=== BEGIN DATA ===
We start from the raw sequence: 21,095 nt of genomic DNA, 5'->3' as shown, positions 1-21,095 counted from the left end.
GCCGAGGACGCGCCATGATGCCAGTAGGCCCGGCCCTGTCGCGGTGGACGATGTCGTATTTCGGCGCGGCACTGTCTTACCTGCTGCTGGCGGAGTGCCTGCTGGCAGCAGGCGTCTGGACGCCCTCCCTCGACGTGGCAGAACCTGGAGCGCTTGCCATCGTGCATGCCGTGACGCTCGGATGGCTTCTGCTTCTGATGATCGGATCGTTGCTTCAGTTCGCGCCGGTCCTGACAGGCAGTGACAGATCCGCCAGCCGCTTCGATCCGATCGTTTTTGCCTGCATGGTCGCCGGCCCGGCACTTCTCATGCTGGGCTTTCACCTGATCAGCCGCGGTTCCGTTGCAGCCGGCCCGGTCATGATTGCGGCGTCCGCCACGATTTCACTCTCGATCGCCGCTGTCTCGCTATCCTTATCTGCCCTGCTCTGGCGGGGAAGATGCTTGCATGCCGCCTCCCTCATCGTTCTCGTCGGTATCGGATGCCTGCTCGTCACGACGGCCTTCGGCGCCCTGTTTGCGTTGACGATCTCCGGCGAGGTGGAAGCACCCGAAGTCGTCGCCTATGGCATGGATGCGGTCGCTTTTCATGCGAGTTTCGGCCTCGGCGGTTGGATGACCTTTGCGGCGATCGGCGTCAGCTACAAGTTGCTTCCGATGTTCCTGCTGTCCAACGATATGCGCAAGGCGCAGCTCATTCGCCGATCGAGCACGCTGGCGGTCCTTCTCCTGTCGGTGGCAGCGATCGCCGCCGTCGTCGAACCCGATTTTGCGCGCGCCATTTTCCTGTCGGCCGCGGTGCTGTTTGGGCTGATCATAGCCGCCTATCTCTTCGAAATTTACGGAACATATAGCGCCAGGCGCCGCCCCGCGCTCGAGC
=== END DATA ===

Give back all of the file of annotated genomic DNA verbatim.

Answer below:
We start from the raw sequence: 21,095 nt of genomic DNA, 5'->3' as shown, positions 1-21,095 counted from the left end.
GCCGAGGACGCGCCATGATGCCAGTAGGCCCGGCCCTGTCGCGGTGGACGATGTCGTATTTCGGCGCGGCACTGTCTTACCTGCTGCTGGCGGAGTGCCTGCTGGCAGCAGGCGTCTGGACGCCCTCCCTCGACGTGGCAGAACCTGGAGCGCTTGCCATCGTGCATGCCGTGACGCTCGGATGGCTTCTGCTTCTGATGATCGGATCGTTGCTTCAGTTCGCGCCGGTCCTGACAGGCAGTGACAGATCCGCCAGCCGCTTCGATCCGATCGTTTTTGCCTGCATGGTCGCCGGCCCGGCACTTCTCATGCTGGGCTTTCACCTGATCAGCCGCGGTTCCGTTGCAGCCGGCCCGGTCATGATTGCGGCGTCCGCCACGATTTCACTCTCGATCGCCGCTGTCTCGCTATCCTTATCTGCCCTGCTCTGGCGGGGAAGATGCTTGCATGCCGCCTCCCTCATCGTTCTCGTCGGTATCGGATGCCTGCTCGTCACGACGGCCTTCGGCGCCCTGTTTGCGTTGACGATCTCCGGCGAGGTGGAAGCACCCGAAGTCGTCGCCTATGGCATGGATGCGGTCGCTTTTCATGCGAGTTTCGGCCTCGGCGGTTGGATGACCTTTGCGGCGATCGGCGTCAGCTACAAGTTGCTTCCGATGTTCCTGCTGTCCAACGATATGCGCAAGGCGCAGCTCATTCGCCGATCGAGCACGCTGGCGGTCCTTCTCCTGTCGGTGGCAGCGATCGCCGCCGTCGTCGAACCCGATTTTGCGCGCGCCATTTTCCTGTCGGCCGCGGTGCTGTTTGGGCTGATCATAGCCGCCTATCTCTTCGAAATTTACGGAACATATAGCGCCAGGCGCCGCCCCGCGCTCGAGC